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nor any great reckoning (for ought that we find) made of his escape, I will not stand to examine; for it was not good in policy, that the people should hear say, that one of the children had avoided that cruel blow; it might have made them hearken after innovations, and so be the less conformable to the present government. So Joash was delivered out of that slaughter, he and his nurse being gone no man could tell whither, and might be thought peradventure to be cast away, as having no other guard than a poor woman that gave him suck, who foolishly doubting that she herself should have been slain, was fled away with him into some desolate place, where it was like enough that he and she should perish. In such cases, flatterers, or men desirous of reward, easily coin such tales, and rather swear them to be true in their own knowledge, than they will lose the thanks due to their joyful tidings.
(1.) Whether Joash may be thought likely to have been the so?i of Ahaziah.
Now concerning this Joash', whose son he was, it is a thing of much difficulty to affirm, and hath caused much controversy among writers. The places of scripture, which call him the son of Ahaziah, seem plain enough. How any figure of the Hebrew language might give the title of son unto him, in regard that be was his successor, I neither by myself can find, nor can by any help of authors learn how to answer the difficulties appearing in the contrary opinions of them, that think him to have been, or not, the natural son of Ahaziah. For whereas it is said, that' the house of Ahaziah was not able to retain the 4 kingdom,2' some do infer that this Joash was not properly called his son, but was the next of his kin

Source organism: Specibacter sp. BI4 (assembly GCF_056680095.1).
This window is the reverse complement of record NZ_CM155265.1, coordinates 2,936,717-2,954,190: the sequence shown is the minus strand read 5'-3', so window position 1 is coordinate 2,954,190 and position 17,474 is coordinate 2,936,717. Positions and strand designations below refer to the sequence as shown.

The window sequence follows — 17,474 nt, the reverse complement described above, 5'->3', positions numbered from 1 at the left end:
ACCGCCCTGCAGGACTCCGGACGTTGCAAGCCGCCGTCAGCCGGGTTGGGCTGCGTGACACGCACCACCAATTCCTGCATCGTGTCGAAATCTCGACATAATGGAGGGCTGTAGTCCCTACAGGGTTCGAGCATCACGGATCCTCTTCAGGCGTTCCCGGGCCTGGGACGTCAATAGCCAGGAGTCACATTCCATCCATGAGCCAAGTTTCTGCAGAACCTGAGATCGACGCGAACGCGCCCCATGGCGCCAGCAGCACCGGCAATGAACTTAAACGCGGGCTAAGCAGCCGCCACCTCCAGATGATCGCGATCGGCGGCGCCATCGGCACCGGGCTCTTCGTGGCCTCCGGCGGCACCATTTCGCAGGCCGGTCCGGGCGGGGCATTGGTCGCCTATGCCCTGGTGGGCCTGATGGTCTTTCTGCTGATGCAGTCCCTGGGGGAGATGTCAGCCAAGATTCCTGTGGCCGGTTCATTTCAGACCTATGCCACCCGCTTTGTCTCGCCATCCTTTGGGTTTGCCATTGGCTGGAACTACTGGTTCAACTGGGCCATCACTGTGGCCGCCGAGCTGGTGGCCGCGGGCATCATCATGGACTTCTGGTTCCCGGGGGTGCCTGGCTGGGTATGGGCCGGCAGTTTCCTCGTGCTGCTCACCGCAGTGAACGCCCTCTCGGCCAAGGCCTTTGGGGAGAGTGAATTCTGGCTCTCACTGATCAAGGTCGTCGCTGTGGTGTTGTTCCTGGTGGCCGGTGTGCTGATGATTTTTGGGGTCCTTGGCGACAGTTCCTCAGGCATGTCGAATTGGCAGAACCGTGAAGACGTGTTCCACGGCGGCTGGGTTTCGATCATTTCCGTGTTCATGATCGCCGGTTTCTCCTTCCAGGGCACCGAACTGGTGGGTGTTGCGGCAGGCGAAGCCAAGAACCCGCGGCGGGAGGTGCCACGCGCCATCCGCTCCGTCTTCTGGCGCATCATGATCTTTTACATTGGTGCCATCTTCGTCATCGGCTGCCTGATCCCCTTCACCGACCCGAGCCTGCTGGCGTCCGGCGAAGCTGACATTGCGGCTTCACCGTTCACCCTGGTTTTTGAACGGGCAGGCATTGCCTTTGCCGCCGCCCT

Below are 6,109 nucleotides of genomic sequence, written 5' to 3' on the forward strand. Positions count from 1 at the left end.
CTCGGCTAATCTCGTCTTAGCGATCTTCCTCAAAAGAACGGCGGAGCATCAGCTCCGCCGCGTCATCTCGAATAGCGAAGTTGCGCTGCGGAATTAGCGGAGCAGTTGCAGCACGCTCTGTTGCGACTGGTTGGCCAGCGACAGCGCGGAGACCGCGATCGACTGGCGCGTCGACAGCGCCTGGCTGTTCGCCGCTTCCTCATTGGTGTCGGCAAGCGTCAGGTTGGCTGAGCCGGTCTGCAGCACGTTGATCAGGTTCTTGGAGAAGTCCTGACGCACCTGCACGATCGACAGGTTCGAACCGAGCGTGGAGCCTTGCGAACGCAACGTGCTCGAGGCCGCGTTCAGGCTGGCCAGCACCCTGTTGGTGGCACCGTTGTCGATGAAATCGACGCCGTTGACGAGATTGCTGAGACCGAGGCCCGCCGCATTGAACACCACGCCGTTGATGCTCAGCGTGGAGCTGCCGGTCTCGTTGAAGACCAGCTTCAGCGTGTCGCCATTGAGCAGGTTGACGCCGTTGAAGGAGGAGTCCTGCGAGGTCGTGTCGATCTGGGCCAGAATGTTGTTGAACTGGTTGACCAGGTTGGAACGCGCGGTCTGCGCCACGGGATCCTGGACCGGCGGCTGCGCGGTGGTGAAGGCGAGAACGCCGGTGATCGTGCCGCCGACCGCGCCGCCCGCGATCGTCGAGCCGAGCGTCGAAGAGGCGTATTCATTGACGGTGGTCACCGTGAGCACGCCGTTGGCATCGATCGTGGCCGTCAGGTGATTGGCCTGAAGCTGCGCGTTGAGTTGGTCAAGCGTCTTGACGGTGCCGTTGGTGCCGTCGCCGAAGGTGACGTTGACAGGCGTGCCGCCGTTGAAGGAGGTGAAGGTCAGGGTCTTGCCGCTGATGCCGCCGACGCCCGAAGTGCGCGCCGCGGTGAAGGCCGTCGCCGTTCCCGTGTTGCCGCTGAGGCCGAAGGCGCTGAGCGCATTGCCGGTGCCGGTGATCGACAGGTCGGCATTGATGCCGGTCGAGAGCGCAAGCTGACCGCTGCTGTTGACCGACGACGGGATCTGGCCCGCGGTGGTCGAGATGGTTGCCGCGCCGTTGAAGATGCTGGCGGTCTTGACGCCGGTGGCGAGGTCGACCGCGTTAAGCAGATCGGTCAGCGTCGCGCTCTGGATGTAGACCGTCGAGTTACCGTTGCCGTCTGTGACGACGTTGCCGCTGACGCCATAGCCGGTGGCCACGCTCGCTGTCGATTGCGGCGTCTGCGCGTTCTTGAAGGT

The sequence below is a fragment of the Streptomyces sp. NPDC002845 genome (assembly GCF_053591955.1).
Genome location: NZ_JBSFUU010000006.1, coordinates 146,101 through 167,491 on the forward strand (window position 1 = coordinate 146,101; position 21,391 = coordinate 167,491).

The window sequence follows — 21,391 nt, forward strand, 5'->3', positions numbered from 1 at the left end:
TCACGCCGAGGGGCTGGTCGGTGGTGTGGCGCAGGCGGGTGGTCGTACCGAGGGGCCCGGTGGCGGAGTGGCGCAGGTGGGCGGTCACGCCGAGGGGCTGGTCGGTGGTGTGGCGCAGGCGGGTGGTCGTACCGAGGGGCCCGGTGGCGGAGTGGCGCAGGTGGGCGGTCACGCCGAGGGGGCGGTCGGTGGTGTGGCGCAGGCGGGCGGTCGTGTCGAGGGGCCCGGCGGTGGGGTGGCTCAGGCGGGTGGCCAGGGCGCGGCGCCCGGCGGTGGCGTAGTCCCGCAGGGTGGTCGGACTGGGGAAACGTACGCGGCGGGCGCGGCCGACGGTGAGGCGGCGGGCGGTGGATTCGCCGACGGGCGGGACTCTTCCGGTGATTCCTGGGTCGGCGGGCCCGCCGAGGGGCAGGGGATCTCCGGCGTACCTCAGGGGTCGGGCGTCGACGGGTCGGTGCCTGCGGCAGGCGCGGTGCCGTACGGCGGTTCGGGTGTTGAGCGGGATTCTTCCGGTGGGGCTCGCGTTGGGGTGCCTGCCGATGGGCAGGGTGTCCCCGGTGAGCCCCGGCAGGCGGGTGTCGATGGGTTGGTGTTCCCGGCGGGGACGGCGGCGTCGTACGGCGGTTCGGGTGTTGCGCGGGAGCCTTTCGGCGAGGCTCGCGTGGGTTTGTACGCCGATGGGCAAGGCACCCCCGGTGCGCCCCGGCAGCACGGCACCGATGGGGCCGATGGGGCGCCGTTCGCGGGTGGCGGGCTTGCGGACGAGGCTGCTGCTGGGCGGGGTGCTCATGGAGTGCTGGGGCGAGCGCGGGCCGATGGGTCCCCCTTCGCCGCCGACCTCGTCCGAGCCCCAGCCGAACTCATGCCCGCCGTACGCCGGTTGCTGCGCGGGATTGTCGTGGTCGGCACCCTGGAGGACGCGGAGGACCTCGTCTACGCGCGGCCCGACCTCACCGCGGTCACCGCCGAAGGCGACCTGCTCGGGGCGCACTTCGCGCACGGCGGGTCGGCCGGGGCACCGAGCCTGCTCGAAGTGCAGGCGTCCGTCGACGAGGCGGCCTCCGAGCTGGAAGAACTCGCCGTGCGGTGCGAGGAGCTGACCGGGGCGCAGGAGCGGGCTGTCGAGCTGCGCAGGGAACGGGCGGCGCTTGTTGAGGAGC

1 Kings xi. 2. 3 Chcou. xxii. 11. 2 2 Chron. no, 9.
dred, and therefore succeeded him, as a son in the inheritance of his father. And hereunto the murder committed by Athaliah, doth very well agree. For she, perceiving that the kingdom was to fall into their hands, in whom she had no interest, might easily find cause to fear, that the tyranny exercised by her husband, at her instigation, upon so many noble houses, would now be revenged upon herself. The ruin of her idolatrous religion might in this case terrify both her and her minions; the sentence of the law rewarding that offence with death, and the tragedy of Jezebel teaching her what might happen to another queen. All this had little concerned her, if her own grandchild had been heir to the crown; for she that had power enough to make herself queen, could with more ease, and less envy, have taken upon her the office of a protector, by which authority she might have done her pleasure, and been the more both obeyed by others, and secure of her own estate, as not wanting an heir. Wherefore it was not needful, that she should be so unnatural as to destroy the child of her own son, of whose life she might have made greater use, than she could of his death; whereas indeed the love of grand-mothers to their nephews, is little less than that of mothers to their children.